Don’t Be Pretty – Be You

This post is part of The Write On Project
Topic: Communication

The blast of color and light causes her to let go of my hand as we walk through the glass doors that magically open when we near them. Inside the store there is more than her eyes can consume. Her pace slows then speeds up then slows again. Flowers and paints and pictures and puzzles and beads and balloons and glitter. Lemon darts forward, determined to see it all and calls for me to follow without turning around. Less than a minute in, she is sold.

I shepherd her off to the left with some difficulty, toward the aisle with art sets for kids. We need to get a present for one of what seems like a hundred birthday parties this month. When she notices the shelves and shelves of dolls one aisle over she drops any protest and accompanies me with enthusiasm. She becomes absorbed into the tiny world of little toy people and, with her still in sight, I step over to the paint section. Finding what I am looking for, I slowly trace my way back over to my daughter. And I watch her.

I watch her study the shiny boxes and pretty packaging. I watch her step from doll to doll and examine their clothes, their hair, their eyes, their skin. She sees every one, kneeling and standing to be present with each as she passes, though never really noticing any above her 3-foot high eye level. Occasionally, she tells me (or maybe herself) about a detail or an accessory she has noticed, but mostly she just looks. Her intention and focus are notable, if for no other reason than their intensity is out of character. And a little startling.

I step forward and kneel down with her after watching for a while. Now I want to see what she is seeing. Our house and our world these days are full of imagination and dolls. My daughters role-play thousands of scenarios with dozens of dolls that have found their way into our house one way or another. I think often about the messages that my wife and I send to them about life and relationships and their place in the world. I wonder how clearly we are being received and how we are being translated onto the stage of their creation. We actively lace our messages with strength and possibility. We model equality and self-determination. We preach individuality.

We try to communicate depth and difference, but we are not the only ones communicating with our daughters.

At her side in that pantheon of plastic, my eyes set on the box with which my little three year old girl is currently enthralled. It is a Hello Kitty doll, packaged in essential girly pink and adorned with a pretty bow and an apron. I immediately think of several things I find wrong with what my daughter is being sold, but hold my tongue, as I often do now. Too much judgment from dad, I know, leads to the opposite effects than are hoped for. Then Lemon points to the little girl in the corner of the box, the one modeling the joy of Hello Kitty ownership, and says “she’s pretty”.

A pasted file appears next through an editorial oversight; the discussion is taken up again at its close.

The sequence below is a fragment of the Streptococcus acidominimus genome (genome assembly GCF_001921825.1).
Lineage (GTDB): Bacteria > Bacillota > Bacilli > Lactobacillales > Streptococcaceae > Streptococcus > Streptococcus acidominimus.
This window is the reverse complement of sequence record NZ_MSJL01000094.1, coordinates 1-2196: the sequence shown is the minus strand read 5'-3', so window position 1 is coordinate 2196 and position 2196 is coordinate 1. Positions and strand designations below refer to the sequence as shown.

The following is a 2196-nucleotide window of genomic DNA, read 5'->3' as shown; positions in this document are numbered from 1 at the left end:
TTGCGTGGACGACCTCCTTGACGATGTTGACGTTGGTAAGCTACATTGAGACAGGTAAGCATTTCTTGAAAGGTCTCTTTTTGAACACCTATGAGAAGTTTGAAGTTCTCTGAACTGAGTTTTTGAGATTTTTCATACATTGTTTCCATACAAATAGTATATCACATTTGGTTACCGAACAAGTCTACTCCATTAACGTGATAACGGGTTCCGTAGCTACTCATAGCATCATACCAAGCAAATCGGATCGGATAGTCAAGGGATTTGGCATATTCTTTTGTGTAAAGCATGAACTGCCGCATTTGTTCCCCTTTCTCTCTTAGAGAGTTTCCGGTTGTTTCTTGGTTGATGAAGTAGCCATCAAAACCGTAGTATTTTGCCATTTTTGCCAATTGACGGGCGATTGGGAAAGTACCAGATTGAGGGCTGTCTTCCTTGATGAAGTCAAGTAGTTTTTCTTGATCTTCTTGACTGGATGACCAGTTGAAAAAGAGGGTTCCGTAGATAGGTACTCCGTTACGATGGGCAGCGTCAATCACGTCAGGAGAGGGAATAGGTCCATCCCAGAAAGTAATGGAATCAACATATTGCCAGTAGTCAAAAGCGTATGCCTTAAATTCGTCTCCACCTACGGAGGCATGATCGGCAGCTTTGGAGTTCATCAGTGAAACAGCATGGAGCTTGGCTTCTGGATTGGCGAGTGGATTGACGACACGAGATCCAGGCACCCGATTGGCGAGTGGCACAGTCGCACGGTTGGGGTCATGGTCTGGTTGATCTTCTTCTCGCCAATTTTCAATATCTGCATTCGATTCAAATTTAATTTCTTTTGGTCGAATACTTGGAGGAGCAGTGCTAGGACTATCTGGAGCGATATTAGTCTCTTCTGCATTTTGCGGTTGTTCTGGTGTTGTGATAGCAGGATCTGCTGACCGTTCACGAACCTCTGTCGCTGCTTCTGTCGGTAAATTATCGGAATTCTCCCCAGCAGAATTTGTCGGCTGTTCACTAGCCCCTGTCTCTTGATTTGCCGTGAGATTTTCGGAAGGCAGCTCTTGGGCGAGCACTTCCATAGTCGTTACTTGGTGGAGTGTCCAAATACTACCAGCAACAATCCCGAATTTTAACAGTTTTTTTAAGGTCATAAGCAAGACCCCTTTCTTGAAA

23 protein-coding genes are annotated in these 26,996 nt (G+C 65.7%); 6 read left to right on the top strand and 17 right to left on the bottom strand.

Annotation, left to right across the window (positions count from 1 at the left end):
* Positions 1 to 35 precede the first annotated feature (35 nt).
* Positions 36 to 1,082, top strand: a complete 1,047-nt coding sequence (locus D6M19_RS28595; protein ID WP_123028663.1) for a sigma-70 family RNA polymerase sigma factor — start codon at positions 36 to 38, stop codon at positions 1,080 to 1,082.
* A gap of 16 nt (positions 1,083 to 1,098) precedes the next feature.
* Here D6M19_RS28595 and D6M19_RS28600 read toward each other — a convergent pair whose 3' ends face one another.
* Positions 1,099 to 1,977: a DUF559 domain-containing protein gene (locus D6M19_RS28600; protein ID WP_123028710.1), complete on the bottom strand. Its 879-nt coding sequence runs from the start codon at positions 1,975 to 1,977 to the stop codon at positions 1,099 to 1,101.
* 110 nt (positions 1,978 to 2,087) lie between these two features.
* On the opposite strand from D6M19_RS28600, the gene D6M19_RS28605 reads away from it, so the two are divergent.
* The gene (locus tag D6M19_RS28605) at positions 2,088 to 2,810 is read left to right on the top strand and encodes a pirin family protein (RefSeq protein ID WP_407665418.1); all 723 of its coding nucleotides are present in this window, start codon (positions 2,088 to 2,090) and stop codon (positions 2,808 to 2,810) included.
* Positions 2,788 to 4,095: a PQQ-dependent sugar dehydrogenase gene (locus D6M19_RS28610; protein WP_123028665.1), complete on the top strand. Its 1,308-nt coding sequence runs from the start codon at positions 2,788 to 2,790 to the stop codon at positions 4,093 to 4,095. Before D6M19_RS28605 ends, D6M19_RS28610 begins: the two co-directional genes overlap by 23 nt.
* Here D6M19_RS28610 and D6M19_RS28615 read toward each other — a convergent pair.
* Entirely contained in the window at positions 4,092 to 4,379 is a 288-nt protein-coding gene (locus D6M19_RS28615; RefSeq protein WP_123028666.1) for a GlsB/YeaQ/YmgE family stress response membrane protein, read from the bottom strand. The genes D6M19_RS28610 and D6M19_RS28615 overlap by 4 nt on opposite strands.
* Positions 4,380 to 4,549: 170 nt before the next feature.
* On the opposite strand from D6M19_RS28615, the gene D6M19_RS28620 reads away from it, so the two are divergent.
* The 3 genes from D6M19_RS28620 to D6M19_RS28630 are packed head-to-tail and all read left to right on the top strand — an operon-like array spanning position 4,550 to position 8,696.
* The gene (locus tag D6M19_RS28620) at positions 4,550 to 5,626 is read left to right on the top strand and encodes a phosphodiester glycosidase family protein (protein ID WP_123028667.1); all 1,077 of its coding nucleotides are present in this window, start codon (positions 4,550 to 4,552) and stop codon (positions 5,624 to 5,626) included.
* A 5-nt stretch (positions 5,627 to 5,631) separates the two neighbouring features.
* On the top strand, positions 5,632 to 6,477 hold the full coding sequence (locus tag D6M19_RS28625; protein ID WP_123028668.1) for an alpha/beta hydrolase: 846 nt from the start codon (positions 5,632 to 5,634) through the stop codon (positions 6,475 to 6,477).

Holy shit.

The first problem here is obvious – a child who could easily be Lemon’s five year old sister has been sexualized to sell a product to other kids the same age. Here is the image you should aspire to, little girl. This is who you should be. This is beauty, little girl, wrapped in lipstick and a string of pearls. Blonde and blue and red and smiling. Look at her, little girl, and see yourself like this. If you look like this and buy this product you can be this pretty, too. You’ve seen all of those grown up women who look like this get all the attention, haven’t you? On tv and movies and billboards and magazines? They look pretty, don’t they? You can be pretty, too, little girl, just like them, all painted and smiling. If you don’t you are weird and different and ugly. Do you want to be different, little girl?

Lemon stared at this 6 year old painted up like a woman. She presumably stored in her swirling head that this is the norm, the picture of happiness, the gold standard. This and Barbie and princesses and brides. And here is where the other problem appears, that deeper message beneath the one that tells little girls – and then women – that their inherent worth is directly tied to their aesthetic value. They are being told not just to be pretty, but that being pretty means they will be liked and that being liked is the most important thing.

Be pretty, little girl. Be happy, little girl. Be liked, little girl. Be acceptable, little girl. And shut the fuck up.

This is not to say that being likable is necessarily a bad thing. But, if little girls are taught that they must first be liked then they are cut off at the knees before they have a chance to decide which direction they want to run. It is limiting. It is possible to be nice (and, thus, likable) and still assert your individuality, but it is not possible to assert your individuality if you are only seeking to be likable.

My greatest desire for my daughters is that they live a happy life. But I want that happiness to be a product of their choosing, not some affected, painted-on happiness meant to please someone else. Be happy, little girl, but be happy with yourself, for yourself. And let your voice be heard.

image credit:


About Mitchell Brown